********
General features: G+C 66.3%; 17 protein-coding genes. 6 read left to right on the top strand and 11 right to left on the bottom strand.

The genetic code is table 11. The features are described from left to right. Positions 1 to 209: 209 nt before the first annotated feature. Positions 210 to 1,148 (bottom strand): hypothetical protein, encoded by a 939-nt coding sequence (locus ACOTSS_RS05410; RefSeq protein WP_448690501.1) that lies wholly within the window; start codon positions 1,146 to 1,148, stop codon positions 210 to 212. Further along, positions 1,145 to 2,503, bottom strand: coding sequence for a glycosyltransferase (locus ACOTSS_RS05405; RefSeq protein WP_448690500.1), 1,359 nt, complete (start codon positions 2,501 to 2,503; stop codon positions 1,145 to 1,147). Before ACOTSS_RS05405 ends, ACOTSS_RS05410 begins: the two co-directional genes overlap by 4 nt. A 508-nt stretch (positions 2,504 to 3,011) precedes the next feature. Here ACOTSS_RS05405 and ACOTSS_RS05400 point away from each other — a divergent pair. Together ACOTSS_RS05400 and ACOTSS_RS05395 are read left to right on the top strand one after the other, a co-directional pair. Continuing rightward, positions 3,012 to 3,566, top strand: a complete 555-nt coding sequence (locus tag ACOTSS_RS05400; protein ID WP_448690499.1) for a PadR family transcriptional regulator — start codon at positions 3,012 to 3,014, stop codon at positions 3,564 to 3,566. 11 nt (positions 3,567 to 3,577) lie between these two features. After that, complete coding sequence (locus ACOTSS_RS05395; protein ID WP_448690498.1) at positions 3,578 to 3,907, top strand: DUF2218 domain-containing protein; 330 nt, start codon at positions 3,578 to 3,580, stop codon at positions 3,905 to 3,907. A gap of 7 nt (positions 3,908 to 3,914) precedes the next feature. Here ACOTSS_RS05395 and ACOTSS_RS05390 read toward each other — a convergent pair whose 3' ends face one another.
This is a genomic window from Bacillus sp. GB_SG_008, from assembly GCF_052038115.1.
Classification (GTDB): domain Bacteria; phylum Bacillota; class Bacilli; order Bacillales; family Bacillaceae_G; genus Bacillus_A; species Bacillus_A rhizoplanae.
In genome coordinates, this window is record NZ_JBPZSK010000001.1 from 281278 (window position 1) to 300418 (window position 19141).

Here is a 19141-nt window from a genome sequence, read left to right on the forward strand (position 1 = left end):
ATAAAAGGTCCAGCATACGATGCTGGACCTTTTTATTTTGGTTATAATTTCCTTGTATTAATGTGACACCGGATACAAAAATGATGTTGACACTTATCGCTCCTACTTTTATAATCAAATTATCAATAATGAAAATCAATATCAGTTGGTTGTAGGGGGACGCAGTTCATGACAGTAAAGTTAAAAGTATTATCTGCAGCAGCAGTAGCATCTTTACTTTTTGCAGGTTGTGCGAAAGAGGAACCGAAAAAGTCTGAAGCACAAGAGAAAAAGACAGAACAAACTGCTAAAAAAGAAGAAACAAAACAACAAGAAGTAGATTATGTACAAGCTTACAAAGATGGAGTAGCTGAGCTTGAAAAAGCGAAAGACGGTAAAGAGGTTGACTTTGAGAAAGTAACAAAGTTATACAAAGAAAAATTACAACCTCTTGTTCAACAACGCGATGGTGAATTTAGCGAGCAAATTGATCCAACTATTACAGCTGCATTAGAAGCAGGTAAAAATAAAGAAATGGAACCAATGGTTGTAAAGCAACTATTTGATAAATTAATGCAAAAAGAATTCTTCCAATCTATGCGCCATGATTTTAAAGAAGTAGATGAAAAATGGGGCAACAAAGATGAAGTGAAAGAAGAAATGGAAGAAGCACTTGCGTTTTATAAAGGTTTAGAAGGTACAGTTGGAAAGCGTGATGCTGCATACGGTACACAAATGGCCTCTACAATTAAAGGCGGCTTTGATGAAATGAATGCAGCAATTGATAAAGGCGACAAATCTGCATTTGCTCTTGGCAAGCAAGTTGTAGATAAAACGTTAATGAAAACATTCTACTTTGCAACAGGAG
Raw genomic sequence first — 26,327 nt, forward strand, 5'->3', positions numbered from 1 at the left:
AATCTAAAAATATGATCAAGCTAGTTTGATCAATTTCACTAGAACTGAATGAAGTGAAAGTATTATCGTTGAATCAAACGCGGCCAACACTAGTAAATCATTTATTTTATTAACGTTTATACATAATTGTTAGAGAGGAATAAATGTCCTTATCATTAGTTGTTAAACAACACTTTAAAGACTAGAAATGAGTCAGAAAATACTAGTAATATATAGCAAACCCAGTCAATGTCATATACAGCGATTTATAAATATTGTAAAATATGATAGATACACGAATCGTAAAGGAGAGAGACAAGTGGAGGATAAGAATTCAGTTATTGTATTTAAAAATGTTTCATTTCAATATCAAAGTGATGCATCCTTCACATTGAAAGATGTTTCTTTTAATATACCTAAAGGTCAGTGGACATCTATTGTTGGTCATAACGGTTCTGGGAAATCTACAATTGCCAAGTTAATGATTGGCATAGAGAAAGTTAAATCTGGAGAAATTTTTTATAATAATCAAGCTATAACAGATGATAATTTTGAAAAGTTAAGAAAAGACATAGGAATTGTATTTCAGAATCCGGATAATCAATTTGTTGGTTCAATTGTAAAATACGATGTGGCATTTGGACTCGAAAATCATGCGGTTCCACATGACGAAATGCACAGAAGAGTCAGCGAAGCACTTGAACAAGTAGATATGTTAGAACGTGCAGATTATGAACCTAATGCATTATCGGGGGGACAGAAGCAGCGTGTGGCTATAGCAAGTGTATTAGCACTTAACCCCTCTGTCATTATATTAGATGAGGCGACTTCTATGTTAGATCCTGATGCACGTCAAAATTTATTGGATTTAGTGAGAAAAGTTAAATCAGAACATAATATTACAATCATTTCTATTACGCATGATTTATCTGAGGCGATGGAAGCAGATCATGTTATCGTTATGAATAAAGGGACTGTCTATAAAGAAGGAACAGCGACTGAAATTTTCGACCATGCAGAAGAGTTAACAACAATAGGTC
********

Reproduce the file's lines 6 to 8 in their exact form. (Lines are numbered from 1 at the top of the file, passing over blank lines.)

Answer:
Here is a 19141-nt window from a genome sequence, read left to right on the forward strand (position 1 = left end):
ATAAAAGGTCCAGCATACGATGCTGGACCTTTTTATTTTGGTTATAATTTCCTTGTATTAATGTGACACCGGATACAAAAATGATGTTGACACTTATCGCTCCTACTTTTATAATCAAATTATCAATAATGAAAATCAATATCAGTTGGTTGTAGGGGGACGCAGTTCATGACAGTAAAGTTAAAAGTATTATCTGCAGCAGCAGTAGCATCTTTACTTTTTGCAGGTTGTGCGAAAGAGGAACCGAAAAAGTCTGAAGCACAAGAGAAAAAGACAGAACAAACTGCTAAAAAAGAAGAAACAAAACAACAAGAAGTAGATTATGTACAAGCTTACAAAGATGGAGTAGCTGAGCTTGAAAAAGCGAAAGACGGTAAAGAGGTTGACTTTGAGAAAGTAACAAAGTTATACAAAGAAAAATTACAACCTCTTGTTCAACAACGCGATGGTGAATTTAGCGAGCAAATTGATCCAACTATTACAGCTGCATTAGAAGCAGGTAAAAATAAAGAAATGGAACCAATGGTTGTAAAGCAACTATTTGATAAATTAATGCAAAAAGAATTCTTCCAATCTATGCGCCATGATTTTAAAGAAGTAGATGAAAAATGGGGCAACAAAGATGAAGTGAAAGAAGAAATGGAAGAAGCACTTGCGTTTTATAAAGGTTTAGAAGGTACAGTTGGAAAGCGTGATGCTGCATACGGTACACAAATGGCCTCTACAATTAAAGGCGGCTTTGATGAAATGAATGCAGCAATTGATAAAGGCGACAAATCTGCATTTGCTCTTGGCAAGCAAGTTGTAGATAAAACGTTAATGAAAACATTCTACTTTGCAACAGGAG
Raw genomic sequence first — 26,327 nt, forward strand, 5'->3', positions numbered from 1 at the left: